14 ensued, the population was not ready for these events,

15 and the body to which I was assigned to deal with

16 refugees was trying to accommodate them as much as

17 possible, to provide them with food and shelter. As we

18 were not well prepared for this, we initially would

19 accommodate them in school buildings, in basements of

20 residential buildings, and in factories and workers's

21 dormitories. Through the president of the War

22 Presidency and the Economic Affairs officer, plus the

23 Caritas and Merhamet organisations, I sought any help I

24 could get.

25 Zejnil Delalic provided advice. He provided

Page 16134

1 advice as to the best accommodation for these people,

2 because at that time, hundreds of shells were falling

3 on Konjic. While receiving these first waves of

4 refugees, he first provided his own tea and canned food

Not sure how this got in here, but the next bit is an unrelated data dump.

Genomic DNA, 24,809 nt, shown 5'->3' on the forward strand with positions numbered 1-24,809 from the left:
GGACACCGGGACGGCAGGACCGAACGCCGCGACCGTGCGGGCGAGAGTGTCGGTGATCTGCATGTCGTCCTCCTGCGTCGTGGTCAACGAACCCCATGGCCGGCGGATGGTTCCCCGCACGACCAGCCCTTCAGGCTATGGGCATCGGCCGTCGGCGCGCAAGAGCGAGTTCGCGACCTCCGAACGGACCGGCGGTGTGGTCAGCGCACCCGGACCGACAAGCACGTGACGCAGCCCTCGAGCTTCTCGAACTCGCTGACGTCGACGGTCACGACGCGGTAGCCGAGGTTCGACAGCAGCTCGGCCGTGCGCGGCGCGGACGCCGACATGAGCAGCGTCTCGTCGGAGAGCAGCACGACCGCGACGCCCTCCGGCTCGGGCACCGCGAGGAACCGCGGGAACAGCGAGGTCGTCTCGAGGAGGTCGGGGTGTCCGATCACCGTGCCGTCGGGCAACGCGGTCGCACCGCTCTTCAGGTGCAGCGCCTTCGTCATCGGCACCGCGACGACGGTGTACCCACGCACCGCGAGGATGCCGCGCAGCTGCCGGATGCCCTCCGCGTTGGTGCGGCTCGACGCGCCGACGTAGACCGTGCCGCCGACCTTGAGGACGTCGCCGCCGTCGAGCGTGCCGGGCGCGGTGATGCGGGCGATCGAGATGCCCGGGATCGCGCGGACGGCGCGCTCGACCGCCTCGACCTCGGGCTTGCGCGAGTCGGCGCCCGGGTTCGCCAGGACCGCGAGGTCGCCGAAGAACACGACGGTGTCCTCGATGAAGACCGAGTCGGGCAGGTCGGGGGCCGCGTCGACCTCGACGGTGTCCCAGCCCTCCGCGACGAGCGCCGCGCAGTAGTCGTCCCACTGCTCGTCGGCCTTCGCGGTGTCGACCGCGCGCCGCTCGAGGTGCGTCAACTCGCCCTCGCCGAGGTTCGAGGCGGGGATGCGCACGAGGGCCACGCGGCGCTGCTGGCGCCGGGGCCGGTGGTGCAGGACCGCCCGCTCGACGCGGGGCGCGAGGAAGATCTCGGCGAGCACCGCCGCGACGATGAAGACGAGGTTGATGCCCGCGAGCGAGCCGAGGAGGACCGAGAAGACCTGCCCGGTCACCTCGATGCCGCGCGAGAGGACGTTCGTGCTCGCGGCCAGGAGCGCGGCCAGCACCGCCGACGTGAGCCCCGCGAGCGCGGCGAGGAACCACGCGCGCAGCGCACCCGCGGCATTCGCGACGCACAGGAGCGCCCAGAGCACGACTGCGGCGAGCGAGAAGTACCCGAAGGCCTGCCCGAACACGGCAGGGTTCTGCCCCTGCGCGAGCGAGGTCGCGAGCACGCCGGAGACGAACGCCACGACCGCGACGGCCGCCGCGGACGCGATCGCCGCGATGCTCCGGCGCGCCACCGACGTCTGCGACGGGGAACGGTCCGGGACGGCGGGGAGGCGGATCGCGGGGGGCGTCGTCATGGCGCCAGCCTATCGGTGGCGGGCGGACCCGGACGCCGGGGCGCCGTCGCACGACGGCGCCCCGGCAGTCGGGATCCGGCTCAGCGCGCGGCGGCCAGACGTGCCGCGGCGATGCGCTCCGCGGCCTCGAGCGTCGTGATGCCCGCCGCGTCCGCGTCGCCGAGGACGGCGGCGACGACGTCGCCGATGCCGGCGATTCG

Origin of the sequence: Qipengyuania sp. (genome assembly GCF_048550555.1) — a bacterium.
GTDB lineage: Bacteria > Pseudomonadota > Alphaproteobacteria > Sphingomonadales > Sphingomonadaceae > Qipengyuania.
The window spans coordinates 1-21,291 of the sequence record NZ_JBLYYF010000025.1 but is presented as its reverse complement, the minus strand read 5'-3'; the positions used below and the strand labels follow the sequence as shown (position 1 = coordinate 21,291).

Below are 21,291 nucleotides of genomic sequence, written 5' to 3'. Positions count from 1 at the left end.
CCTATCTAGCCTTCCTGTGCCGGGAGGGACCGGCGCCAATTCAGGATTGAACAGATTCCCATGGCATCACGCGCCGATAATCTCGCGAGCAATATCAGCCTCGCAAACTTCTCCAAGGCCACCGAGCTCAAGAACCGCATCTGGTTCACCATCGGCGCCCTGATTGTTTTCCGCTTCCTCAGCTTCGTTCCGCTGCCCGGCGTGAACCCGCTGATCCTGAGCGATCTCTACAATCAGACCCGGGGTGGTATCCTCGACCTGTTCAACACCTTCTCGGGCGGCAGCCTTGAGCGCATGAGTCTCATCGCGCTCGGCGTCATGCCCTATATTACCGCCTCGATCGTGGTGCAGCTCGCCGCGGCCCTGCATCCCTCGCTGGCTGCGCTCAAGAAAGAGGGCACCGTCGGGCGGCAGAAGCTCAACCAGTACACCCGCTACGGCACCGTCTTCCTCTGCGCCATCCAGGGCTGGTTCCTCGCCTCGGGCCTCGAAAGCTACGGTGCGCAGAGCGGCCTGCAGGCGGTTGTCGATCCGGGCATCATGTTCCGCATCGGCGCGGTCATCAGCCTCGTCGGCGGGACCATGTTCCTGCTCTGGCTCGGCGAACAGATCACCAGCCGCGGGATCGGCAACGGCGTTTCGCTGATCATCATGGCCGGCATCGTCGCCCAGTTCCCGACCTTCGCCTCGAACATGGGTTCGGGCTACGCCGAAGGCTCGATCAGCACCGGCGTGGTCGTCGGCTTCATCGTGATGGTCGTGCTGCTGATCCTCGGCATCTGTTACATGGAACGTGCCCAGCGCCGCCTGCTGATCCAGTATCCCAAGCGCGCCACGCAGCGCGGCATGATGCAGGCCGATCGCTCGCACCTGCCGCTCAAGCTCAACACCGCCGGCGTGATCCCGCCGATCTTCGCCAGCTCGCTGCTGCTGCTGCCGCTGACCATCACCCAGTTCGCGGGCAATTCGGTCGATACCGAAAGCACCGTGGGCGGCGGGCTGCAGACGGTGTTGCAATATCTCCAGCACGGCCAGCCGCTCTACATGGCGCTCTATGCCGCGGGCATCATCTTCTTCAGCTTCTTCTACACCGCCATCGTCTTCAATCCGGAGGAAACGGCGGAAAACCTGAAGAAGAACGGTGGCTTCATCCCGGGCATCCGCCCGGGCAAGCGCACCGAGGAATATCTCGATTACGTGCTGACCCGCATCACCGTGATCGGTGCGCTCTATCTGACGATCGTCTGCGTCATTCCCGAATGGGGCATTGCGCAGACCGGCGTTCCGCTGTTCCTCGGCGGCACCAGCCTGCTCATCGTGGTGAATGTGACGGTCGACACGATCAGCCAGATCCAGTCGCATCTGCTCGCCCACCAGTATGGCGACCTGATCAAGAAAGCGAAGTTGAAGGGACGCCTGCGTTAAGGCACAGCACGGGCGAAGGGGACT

5 from his personal stocks, as well as medicine for

6 children.

7 Q. Mr. Buturovic, in these first days of war, in

8 June, for instance, when there was not enough school

9 space or basement space, did Zejnil Delalic offer his

10 own property, his own house, for the accommodation of

11 refugees until your committee found the right

12 accommodation for them?

13 A. Since this committee was not prepared for

14 this, and there were many civilian casualties of war,

15 the health centre, which then became a war hospital and

16 which, today, is the municipal hospital, was filled

17 with the injured and the sick. Mr. Delalic offered the

18 basement of his house, and my subordinate, a colleague